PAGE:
New data analysis competitions


  • Hiding in plain sight -- political profiling of voters.

    What is clear is that there are a range of companies whose business models are to exploit the data people share online in such a way that intimate personal details about a person’s beliefs, habits, and behavior can be better understood and used for the purpose of allowing political parties to target these individuals with political messages.

    Just this week I started reading Hacking the electorate see here, which is quite related to this topic.


  • One of the podcasts I regularly listen to, Letters and politics, interviewed George Zarkadakis last week.

  • AI Designers Find Inspiration in Rat Brains.

    The five-year program, funded to the tune of US $100 million by the Intelligence Advanced Research Projects Agency (IARPA), keeps a tight focus on the visual cortex, the part of the brain where much visual-information processing occurs. Working with mice and rats, three Microns teams aim to map the layout of neurons inside 1 cubic millimeter of brain tissue. That may not sound like much, but that tiny cube contains about 50,000 neurons connected to one another at about 500 million junctures called synapses. The researchers hope that a clear view of all those connections will allow them to discover the neural "circuits" that are activated when the visual cortex is hard at work.

  • A list of data science podcasts.

  • J.P.Morgan's massive guide to machine learning and big data jobs in finance. The article summarizes the report but I haven't been able to find the original. If anyone knows of any link to the source PDF and can e-mail it to me, I'd be grateful.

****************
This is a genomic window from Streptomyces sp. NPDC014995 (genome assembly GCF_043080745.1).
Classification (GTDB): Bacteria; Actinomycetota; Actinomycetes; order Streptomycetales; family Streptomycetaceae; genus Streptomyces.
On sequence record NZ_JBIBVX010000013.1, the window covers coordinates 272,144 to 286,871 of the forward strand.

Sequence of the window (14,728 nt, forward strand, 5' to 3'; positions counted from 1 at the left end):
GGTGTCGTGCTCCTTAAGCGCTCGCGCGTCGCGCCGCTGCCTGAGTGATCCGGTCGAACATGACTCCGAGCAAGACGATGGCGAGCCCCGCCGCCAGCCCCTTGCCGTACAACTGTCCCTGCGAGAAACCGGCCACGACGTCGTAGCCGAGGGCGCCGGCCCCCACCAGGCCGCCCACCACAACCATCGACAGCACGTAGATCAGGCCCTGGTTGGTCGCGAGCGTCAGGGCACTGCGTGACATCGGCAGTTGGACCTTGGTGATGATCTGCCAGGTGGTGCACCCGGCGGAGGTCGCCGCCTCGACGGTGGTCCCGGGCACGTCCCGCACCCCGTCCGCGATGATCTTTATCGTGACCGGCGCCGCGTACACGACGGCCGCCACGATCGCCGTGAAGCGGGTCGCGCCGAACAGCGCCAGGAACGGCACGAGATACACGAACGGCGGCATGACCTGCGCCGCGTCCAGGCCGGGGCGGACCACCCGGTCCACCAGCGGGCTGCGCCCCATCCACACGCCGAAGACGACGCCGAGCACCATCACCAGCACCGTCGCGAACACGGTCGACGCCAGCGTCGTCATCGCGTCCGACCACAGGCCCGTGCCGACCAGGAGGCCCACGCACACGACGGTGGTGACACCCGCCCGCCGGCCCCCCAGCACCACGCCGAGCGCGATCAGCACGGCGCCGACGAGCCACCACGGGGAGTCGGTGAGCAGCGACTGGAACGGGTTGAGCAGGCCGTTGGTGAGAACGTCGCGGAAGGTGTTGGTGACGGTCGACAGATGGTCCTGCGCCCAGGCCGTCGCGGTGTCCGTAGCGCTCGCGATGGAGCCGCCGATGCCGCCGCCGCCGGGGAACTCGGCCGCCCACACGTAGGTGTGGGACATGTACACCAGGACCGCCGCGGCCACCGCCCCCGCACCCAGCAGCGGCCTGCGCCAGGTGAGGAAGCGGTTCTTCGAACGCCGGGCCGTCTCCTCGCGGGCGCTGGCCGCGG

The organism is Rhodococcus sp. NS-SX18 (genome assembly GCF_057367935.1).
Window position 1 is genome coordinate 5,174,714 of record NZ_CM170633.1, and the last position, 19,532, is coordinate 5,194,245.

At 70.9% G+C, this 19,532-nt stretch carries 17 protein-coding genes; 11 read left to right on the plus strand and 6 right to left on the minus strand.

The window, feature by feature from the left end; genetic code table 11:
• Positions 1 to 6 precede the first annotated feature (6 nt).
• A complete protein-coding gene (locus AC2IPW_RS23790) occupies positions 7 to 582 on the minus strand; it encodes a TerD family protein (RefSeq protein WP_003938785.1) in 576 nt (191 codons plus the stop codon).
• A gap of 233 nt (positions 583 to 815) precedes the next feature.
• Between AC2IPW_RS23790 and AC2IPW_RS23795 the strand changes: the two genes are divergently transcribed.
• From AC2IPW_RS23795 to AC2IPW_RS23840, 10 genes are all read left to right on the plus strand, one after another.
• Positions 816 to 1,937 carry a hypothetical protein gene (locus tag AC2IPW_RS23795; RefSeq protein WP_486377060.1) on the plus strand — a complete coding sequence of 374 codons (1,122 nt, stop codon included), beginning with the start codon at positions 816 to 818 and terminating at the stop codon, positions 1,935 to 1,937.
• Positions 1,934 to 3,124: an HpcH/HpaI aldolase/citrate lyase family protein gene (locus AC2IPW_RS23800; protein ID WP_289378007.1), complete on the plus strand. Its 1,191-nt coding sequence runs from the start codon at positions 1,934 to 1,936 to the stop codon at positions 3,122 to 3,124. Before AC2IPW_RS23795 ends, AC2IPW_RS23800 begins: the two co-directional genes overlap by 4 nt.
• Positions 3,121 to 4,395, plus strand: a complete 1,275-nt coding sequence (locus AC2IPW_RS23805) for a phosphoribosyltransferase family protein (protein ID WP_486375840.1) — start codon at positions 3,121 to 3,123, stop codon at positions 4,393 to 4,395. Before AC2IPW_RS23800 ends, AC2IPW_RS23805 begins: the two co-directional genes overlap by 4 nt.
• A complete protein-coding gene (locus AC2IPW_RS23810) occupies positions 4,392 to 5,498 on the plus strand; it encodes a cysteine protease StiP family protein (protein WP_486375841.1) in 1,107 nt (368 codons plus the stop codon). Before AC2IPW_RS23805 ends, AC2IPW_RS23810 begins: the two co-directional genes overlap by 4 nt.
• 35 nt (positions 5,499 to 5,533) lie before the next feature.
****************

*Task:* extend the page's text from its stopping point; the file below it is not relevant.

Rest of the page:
Titled, 'Big Data and AI Strategies' and subheaded, 'Machine Learning and Alternative Data Approach to Investing', the report says that machine learning will become crucial to the future functioning of markets. Analysts, portfolio managers, traders and chief investment officers all need to become familiar with machine learning techniques. If they don't they'll be left behind: traditional data sources like quarterly earnings and GDP figures will become increasingly irrelevant as managers using newer datasets and methods will be able to predict them in advance and to trade ahead of their release.

Data Links is a periodic blog post published on Sundays (specific time may vary) which contains interesting links about data science, machine learning and related topics. You can subscribe to it using the general blog RSS feed or this one, which only contains these articles, if you are not interested in other things I might publish.

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